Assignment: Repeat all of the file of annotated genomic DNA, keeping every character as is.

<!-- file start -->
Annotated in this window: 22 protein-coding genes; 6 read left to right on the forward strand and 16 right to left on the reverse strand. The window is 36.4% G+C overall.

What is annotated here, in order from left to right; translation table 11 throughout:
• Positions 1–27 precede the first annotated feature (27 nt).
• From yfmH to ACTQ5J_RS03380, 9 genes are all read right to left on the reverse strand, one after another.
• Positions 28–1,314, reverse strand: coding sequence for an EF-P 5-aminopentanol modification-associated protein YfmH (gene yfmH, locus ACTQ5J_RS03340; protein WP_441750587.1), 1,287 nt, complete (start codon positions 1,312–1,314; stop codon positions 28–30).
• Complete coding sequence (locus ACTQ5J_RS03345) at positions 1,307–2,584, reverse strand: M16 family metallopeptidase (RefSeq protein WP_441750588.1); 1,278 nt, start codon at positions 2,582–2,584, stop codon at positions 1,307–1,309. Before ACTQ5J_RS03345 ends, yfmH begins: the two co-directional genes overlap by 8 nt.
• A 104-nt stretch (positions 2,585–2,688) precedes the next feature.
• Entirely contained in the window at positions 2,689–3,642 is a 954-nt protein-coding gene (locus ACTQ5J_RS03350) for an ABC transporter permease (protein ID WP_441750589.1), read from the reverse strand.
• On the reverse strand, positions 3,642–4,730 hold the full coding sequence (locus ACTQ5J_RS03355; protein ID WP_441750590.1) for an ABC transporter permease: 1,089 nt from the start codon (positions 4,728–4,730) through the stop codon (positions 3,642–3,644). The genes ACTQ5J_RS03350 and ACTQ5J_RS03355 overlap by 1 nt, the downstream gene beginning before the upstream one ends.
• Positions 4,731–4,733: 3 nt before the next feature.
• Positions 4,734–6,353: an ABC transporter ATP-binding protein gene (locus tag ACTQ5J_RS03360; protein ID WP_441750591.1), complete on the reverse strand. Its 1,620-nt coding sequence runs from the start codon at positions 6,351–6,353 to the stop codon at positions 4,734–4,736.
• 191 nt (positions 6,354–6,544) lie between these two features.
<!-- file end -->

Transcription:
Annotated in this window: 22 protein-coding genes; 6 read left to right on the forward strand and 16 right to left on the reverse strand. The window is 36.4% G+C overall.

What is annotated here, in order from left to right; translation table 11 throughout:
• Positions 1–27 precede the first annotated feature (27 nt).
• From yfmH to ACTQ5J_RS03380, 9 genes are all read right to left on the reverse strand, one after another.
• Positions 28–1,314, reverse strand: coding sequence for an EF-P 5-aminopentanol modification-associated protein YfmH (gene yfmH, locus ACTQ5J_RS03340; protein WP_441750587.1), 1,287 nt, complete (start codon positions 1,312–1,314; stop codon positions 28–30).
• Complete coding sequence (locus ACTQ5J_RS03345) at positions 1,307–2,584, reverse strand: M16 family metallopeptidase (RefSeq protein WP_441750588.1); 1,278 nt, start codon at positions 2,582–2,584, stop codon at positions 1,307–1,309. Before ACTQ5J_RS03345 ends, yfmH begins: the two co-directional genes overlap by 8 nt.
• A 104-nt stretch (positions 2,585–2,688) precedes the next feature.
• Entirely contained in the window at positions 2,689–3,642 is a 954-nt protein-coding gene (locus ACTQ5J_RS03350) for an ABC transporter permease (protein ID WP_441750589.1), read from the reverse strand.
• On the reverse strand, positions 3,642–4,730 hold the full coding sequence (locus ACTQ5J_RS03355; protein ID WP_441750590.1) for an ABC transporter permease: 1,089 nt from the start codon (positions 4,728–4,730) through the stop codon (positions 3,642–3,644). The genes ACTQ5J_RS03350 and ACTQ5J_RS03355 overlap by 1 nt, the downstream gene beginning before the upstream one ends.
• Positions 4,731–4,733: 3 nt before the next feature.
• Positions 4,734–6,353: an ABC transporter ATP-binding protein gene (locus tag ACTQ5J_RS03360; protein ID WP_441750591.1), complete on the reverse strand. Its 1,620-nt coding sequence runs from the start codon at positions 6,351–6,353 to the stop codon at positions 4,734–4,736.
• 191 nt (positions 6,354–6,544) lie between these two features.